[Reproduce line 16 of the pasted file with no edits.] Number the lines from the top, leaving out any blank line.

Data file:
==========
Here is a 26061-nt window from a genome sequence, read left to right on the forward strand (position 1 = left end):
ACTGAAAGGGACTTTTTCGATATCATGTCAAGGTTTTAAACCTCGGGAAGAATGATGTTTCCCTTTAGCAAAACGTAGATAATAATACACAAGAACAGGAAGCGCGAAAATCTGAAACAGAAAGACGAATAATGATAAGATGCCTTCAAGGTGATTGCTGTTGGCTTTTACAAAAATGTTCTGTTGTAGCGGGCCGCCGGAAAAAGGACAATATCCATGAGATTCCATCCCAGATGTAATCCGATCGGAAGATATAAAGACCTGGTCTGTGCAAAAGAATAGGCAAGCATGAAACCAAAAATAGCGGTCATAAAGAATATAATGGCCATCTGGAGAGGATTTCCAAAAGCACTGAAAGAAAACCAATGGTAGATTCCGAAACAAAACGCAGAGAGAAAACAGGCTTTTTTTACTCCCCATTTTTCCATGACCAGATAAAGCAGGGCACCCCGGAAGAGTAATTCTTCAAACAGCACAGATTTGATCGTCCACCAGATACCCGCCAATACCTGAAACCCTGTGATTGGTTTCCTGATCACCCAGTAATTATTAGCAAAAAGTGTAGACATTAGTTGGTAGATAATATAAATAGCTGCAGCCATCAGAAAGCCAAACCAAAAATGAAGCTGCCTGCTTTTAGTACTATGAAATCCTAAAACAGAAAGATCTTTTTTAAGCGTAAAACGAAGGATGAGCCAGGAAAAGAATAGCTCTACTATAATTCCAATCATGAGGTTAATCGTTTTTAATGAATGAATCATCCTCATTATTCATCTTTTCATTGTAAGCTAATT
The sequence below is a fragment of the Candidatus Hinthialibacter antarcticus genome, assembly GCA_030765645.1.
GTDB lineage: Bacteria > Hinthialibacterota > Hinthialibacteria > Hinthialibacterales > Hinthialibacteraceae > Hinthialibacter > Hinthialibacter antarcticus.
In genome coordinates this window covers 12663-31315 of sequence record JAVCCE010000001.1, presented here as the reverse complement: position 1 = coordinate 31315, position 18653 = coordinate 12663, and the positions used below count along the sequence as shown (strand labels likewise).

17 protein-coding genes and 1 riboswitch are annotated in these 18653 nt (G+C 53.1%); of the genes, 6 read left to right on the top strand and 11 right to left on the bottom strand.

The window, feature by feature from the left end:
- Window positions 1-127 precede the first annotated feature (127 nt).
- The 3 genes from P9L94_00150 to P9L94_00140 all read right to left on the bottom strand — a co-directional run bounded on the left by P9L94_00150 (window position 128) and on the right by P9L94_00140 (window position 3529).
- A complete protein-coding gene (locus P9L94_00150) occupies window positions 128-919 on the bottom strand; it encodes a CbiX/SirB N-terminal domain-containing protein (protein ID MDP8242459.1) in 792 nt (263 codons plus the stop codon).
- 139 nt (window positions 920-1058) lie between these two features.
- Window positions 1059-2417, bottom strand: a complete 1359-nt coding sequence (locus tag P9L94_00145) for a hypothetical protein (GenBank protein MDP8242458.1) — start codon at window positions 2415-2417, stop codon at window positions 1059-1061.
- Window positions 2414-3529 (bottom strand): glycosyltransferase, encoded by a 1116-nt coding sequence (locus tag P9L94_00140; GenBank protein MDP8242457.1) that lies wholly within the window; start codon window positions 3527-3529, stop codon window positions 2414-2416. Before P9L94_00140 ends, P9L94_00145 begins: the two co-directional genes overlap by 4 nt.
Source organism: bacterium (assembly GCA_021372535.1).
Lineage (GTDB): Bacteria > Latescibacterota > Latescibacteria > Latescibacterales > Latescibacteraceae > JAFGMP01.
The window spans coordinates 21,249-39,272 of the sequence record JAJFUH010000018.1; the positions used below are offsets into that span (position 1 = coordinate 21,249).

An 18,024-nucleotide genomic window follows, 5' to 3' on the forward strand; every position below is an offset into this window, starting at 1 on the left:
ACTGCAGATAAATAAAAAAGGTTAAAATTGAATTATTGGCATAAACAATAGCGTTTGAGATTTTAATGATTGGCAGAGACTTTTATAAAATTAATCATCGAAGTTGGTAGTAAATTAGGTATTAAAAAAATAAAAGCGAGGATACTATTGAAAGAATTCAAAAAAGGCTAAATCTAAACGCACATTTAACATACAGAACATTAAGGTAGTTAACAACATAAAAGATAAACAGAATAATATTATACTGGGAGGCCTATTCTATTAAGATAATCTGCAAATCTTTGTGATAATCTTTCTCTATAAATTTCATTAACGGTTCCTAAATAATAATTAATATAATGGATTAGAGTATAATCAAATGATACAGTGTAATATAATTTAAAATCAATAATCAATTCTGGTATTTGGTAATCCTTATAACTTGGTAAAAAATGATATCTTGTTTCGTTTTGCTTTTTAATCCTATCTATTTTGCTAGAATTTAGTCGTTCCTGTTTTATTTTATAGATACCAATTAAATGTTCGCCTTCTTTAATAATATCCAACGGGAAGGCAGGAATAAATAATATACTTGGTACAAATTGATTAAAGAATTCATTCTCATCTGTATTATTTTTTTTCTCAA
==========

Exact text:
The window spans coordinates 21,249-39,272 of the sequence record JAJFUH010000018.1; the positions used below are offsets into that span (position 1 = coordinate 21,249).